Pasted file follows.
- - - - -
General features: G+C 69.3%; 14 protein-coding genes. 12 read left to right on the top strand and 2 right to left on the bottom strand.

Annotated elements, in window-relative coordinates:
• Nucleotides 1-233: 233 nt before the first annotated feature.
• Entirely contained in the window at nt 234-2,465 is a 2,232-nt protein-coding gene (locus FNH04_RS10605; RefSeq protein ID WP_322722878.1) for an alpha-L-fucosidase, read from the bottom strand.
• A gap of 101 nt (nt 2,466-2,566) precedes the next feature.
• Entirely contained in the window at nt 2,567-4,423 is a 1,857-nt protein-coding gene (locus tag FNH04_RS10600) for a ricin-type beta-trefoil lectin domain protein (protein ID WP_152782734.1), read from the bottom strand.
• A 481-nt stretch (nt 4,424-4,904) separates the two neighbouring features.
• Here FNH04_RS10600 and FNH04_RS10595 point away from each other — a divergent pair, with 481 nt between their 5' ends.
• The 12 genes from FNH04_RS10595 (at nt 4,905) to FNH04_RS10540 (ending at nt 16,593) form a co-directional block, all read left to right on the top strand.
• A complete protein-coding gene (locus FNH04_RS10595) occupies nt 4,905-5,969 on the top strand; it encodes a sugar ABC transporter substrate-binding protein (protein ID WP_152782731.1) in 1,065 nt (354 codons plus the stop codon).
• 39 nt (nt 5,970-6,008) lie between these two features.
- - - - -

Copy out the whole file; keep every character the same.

General features: G+C 69.3%; 14 protein-coding genes. 12 read left to right on the top strand and 2 right to left on the bottom strand.

Annotated elements, in window-relative coordinates:
• Nucleotides 1-233: 233 nt before the first annotated feature.
• Entirely contained in the window at nt 234-2,465 is a 2,232-nt protein-coding gene (locus FNH04_RS10605; RefSeq protein ID WP_322722878.1) for an alpha-L-fucosidase, read from the bottom strand.
• A gap of 101 nt (nt 2,466-2,566) precedes the next feature.
• Entirely contained in the window at nt 2,567-4,423 is a 1,857-nt protein-coding gene (locus tag FNH04_RS10600) for a ricin-type beta-trefoil lectin domain protein (protein ID WP_152782734.1), read from the bottom strand.
• A 481-nt stretch (nt 4,424-4,904) separates the two neighbouring features.
• Here FNH04_RS10600 and FNH04_RS10595 point away from each other — a divergent pair, with 481 nt between their 5' ends.
• The 12 genes from FNH04_RS10595 (at nt 4,905) to FNH04_RS10540 (ending at nt 16,593) form a co-directional block, all read left to right on the top strand.
• A complete protein-coding gene (locus FNH04_RS10595) occupies nt 4,905-5,969 on the top strand; it encodes a sugar ABC transporter substrate-binding protein (protein ID WP_152782731.1) in 1,065 nt (354 codons plus the stop codon).
• 39 nt (nt 5,970-6,008) lie between these two features.